The collaboration between African actors, actresses, and play writers in film production has assisted to deepen the African culture and led to much acceptance of African movies. Charles Aigbe, head, marketing/corporate relations, UBA, had reiterated this view when he said recently that “films remain a great platform to showcase Africa’s rich cultural heritage to the world.” Aigbe, who was speaking on the bank’s support for Nigerian and African cinema, said his “bank believes in the immense opportunities that the fast growing film industry provides for Africans, especially the youth.”

Report by Doyin Adeoye and Ruth Olurounbi in the Tribune quoted Hala Gorani and Jeff Koinange formerly of CNN, as saying “Nigeria has over $250 million movie industry, creating some 200 videos for the home video market every month.” This, they argued, had generated abundant revenue into the nation’s coffers.

In their study of Nollywood as a tool for reshaping Nigerian image and diplomacy, Cornelius Aghadiegwu and Uchenna Patricia, both of Mass Communication Department of Nnamdi Azikiwe University, posited that Nollywood had grown so strong in recent times to command both local and international audiences and also had the capacity to provide a platform for the positive promotion and projection of her image and values in the international community, thereby influencing relationships among them.

Nollywood is no doubt the largest black-owned instrument to portray African culture in absence of large cable network.

 AMAA, backbone of African film growth 

The AMAA has the objective of recognising excellence and professionalism in the African film industry. Ten years ago, the initiators of AMAA through hindsight believed that African film industry will play such significant role in the growth of individual African economies. They set out to properly shape the film industry to boost its socio-economic impact by motivating, encouraging and rewarding the practitioners’ excellence.

Though the initiators are still struggling to deepen the concept of AMAA among state governments, corporate organisations and some individuals, but when its objective is juxtaposed with American Oscar Award, Nigeria Media Merit Award or any other international recognised awards, one would begin to appreciate the subtle but consistent contribution of AMAA to African film industry and to the African economy.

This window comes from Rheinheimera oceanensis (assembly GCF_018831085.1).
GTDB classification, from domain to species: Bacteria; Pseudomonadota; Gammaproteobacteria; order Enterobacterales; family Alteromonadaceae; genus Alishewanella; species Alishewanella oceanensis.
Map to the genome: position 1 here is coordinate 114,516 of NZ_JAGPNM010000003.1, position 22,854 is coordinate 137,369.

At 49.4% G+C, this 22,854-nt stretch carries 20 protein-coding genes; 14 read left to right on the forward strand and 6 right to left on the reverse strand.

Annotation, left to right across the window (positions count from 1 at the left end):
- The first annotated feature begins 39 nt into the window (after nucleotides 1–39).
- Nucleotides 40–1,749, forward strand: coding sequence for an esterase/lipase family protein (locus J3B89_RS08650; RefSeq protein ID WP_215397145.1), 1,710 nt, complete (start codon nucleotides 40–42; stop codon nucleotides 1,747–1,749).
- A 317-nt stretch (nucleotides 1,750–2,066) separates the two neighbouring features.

Some state governments especially are really not seeing the tourism and branding benefits from AMAA because they are still feeding fat from Abuja ‘feeding bottle.’ It is time for them to look ahead and tap the benefits and position themselves early for its economic advantage.

Peace Anyiam Osigwe, the CEO of AMAA, who strongly believes in encouraging African film producers and actors and actresses to greater heights, says “nobody is going to re-write African history unless Africans. And one of the ways to this is through creation of good films. Those who cannot read can watch and listen in local languages.”

The recognition has also become very important because “for any business, the key to survival in the increasingly challenging business environment is to be quality driven and obsessed with creating value for consumers. Such organisations will not just pursue world-class standards, but aim to create such standards in recognition of globalisation knowing full well that competition is a zero-sum game.” If African films fail to meet people’s expectation, then foreign films will again take over the local market with its economic and social implications.

“AMAA has become a platform to create movies that the world will pay attention to. The body has been able to push African story to the international scene,” says AMAA ambassador and Ghanaian actress, Lydia Forson, who won the Best Actress in a Leading Role at AMAA in 2011. She urges Africans to offer their support for the award, saying it would further reinforce the strength of the continent in the eyes of the world as far as film making is concerned.

“AMAA is ours and we must support it. There are challenges here and there which people have talked about but for me AMAA is bigger than any logistics problem and the advantages and benefits are huge. AMAA will continue to get better and overcome some of the challenges. As practitioners in the industry we must be united and support our own. In 2014, we must prove to the world that we have a say in our affairs. AMAA belongs to all of us so we all have a responsibility to AMAA and the world,” she says.

It was in recognition of its role as backbone of African film industry that African Union endorsed AMAA. Imagine the African film production without AMAA, it will be synonymous with cars produced by children.

Today, the growing African economy and the tourism sector enhanced by the film industry, which is subsequently pushed and encouraged through training and rewards by AMAA, has assisted in boosting the African country individual economies.